Boy, if there isn’t a whole lot of junk out there on the Web! But there’s also a lot of good stuff. Unfortunately, finding the good stuff can be difficult. So much of that junk just gets in the way. Even if you’ve found a blog (or blogs) you like to read, you might be spending too much time sifting through articles that are of no real interest to you. At some point, you probably give up. This article is written for people who read blogs. If you’re one of them, the tips herein might make your blog-surfing time more efficient and rewarding.
For people who are new to blogging, the concepts of Categories and Tags can be confusing. The first challenge is understanding what they are and how they differ. The next challenge is using them effectively. The purpose of this article is to offer guidance in addressing that second challenge.
If you write, edit, or publish blog articles, you probably don’t wake up in the morning hoping your blog articles suck. But let’s face it: so many blog articles DO suck. In this short article, I’ll share my extremely simple and fundamental rule for writing blog articles that don’t suck. (If it weren’t for all the evidence to the contrary, this advice would be so obvious as to be unnecessary.)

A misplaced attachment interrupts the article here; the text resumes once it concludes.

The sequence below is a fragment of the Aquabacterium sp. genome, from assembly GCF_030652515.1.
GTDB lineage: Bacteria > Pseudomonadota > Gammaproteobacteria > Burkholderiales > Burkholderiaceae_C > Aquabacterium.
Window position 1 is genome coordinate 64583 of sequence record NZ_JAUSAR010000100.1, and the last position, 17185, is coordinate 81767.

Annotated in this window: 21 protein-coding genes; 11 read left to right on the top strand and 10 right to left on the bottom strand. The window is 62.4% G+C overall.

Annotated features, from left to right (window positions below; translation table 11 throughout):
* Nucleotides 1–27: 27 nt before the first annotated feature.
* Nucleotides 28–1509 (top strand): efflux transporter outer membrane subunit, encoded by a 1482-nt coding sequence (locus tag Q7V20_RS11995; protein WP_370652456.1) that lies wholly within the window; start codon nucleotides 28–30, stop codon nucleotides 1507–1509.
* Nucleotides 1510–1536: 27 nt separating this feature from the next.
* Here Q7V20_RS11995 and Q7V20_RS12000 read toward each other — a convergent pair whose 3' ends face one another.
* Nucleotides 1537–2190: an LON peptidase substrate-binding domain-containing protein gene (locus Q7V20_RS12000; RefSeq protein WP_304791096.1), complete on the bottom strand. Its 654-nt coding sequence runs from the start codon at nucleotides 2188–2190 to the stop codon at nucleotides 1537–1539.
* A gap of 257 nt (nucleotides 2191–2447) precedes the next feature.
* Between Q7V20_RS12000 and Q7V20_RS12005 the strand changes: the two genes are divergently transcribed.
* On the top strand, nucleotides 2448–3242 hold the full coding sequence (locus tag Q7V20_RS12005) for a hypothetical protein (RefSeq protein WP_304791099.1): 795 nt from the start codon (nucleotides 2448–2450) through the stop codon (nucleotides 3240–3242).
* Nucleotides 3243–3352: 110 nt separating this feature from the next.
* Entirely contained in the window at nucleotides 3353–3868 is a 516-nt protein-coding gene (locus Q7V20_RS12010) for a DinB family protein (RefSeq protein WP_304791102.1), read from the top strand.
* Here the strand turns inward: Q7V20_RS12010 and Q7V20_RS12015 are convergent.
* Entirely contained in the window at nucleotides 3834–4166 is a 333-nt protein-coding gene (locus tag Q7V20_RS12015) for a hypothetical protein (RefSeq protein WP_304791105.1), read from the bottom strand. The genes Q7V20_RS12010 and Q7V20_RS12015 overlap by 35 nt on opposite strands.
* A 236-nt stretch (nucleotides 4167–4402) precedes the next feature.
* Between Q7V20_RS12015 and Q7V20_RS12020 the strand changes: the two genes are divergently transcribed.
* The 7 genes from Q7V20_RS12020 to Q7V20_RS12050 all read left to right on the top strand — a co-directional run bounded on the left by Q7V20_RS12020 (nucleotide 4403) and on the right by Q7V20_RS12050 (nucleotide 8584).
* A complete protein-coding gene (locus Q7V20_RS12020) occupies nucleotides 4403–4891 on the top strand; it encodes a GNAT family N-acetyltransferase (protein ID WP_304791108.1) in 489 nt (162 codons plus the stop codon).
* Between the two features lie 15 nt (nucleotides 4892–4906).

As of today, Facebook’s embedded posts feature is available to all Facebook users. This feature allows owners of Web properties (like WordPress Web sites and blogs) to embed Facebook posts into those properties.
One might think, “It’s about time,” since we’ve been able to embed tweets in our Web properties for a long time. But hey, better late than never, right?
Check out this post for a live example.
There are some significant differences – both from a structural and usability perspective – between categories and tags. This article attempts to explain those differences.